They stray through the sunlit summery weather,
   Two maids and a youth, 'neath skies of blue,
And each of the three as they walk together,
   Is secretly wishing there were but two.

Yet the maidens love each other dearly,
   And both love the youth, if he only knew,
And he loves one as a sweet friend only,
   And the other he loves as lovers do.

And she who is given his heart's best passion,
   Gives back but a fancy, a passing whim,
She loves him only in coquette fashion,
   While the other maid--she would die for him.

And while they wander across the meadows,
   Their three hearts brimming with love's sweet pain,
Fate is sitting back in the shadows,
   Weaving for them a tangled skein.

And she shall weave till the Autumn weather,
   When the threads shall unravel and all come straight;
But well she loveth to knot them together,
   And tangle the ends for a time, doth Fate.

She at whose feet is cast that treasure,
   A man's heart, strong with love's full tide,
Shall use it awhile, as a thing of pleasure,
   Bruise it and break it, and cast it aside.

And she who is loved as a sweet friend only,
   Shall find it bleeding upon the ground,
And being herself so sad and lonely,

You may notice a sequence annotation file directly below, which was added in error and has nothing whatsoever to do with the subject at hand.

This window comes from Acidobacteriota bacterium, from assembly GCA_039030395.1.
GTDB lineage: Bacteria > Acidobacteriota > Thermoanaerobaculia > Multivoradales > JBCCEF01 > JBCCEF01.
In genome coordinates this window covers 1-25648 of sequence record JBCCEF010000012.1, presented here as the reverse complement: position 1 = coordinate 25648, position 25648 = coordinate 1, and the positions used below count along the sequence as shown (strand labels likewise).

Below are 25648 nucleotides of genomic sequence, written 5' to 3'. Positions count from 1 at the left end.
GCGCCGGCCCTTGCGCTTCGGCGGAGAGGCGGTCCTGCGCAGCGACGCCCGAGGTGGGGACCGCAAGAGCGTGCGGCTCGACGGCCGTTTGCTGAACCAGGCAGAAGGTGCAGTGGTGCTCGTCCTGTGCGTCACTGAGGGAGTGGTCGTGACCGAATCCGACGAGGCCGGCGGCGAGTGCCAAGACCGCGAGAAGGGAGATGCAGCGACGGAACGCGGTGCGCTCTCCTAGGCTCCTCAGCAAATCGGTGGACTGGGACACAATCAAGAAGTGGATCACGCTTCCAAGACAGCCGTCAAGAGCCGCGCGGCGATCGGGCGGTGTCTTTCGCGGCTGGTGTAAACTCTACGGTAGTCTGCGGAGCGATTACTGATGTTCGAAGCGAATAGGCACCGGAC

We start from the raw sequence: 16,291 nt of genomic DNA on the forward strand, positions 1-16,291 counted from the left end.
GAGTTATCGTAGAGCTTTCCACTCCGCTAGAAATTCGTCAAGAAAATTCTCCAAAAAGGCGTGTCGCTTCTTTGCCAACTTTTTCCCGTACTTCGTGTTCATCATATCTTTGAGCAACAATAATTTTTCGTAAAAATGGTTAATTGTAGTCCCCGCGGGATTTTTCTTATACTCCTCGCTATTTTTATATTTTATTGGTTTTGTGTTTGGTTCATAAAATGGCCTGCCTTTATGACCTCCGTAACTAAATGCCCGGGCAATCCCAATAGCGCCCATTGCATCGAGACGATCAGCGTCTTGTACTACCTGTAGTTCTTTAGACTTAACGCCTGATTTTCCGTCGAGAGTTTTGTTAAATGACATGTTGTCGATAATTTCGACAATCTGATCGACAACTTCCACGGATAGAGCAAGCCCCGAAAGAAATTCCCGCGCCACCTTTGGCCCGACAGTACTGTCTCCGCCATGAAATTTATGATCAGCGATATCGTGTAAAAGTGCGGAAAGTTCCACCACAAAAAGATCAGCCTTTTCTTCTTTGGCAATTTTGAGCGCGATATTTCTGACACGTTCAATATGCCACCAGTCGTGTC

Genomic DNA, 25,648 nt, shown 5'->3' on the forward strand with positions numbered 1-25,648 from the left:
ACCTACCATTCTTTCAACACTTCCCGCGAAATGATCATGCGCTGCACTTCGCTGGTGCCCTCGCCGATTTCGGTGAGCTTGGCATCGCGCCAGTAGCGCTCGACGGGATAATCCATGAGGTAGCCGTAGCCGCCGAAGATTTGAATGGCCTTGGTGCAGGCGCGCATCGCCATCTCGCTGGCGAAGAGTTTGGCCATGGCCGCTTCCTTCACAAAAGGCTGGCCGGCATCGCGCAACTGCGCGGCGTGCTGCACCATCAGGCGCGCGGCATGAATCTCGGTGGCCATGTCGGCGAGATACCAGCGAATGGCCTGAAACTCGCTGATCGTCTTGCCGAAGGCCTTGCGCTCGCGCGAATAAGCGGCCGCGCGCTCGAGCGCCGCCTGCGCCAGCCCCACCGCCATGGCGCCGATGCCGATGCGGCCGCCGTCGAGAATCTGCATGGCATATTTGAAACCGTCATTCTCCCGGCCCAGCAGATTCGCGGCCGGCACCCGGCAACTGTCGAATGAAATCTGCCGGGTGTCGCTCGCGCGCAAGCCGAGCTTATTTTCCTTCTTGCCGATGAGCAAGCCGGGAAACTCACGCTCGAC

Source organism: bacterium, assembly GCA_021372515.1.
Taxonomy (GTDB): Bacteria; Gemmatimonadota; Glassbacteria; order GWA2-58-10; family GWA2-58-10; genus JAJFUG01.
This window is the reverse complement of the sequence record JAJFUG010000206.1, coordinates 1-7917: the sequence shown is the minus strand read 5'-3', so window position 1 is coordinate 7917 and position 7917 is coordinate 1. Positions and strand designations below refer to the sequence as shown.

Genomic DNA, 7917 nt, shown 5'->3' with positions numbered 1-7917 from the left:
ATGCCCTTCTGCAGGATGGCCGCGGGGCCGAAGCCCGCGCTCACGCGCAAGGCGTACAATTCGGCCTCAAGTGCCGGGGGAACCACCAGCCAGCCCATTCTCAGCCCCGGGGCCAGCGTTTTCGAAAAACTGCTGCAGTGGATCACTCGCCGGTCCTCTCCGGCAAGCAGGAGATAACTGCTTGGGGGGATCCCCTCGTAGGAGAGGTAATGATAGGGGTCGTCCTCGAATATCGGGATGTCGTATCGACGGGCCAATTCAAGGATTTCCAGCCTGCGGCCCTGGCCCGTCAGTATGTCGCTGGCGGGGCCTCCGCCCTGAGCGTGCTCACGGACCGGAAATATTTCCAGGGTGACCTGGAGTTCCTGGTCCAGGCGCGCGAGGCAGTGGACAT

Shall strive through pity to heal the wound.

And after a time when she's hushed its grieving,
   She shall take it, with all its wounds and scars,
And hide it away in her breast, believing
   'Tis the richest treasure under the stars.

But the three walk o'er the sunlit meadows,
   And dream all life is a summer land,
And they pass by One who sits in the shadows,
   And see not the web in her bony hands.

And so we all, while the days are flitting,
   Plan out a future of joys and pains,
And see not Fate in the shadows sitting,
   Knotting and tying her tangled skeins.

The vows we vow, with a fond "forever,"
   The pledge we deem there can naught befall,
Fate with a touch of her hand can sever;
   Ah me! it is folly to plan at all.

Those we love may the soonest fail us,
   We may learn to worship whom now we hate?
And what do our plans and our dreams avail us?
   Better to leave it all with Fate.

Maurine by Ella Wheeler
Milwaukee: Cramer, Aikens & Cramer, 1876.

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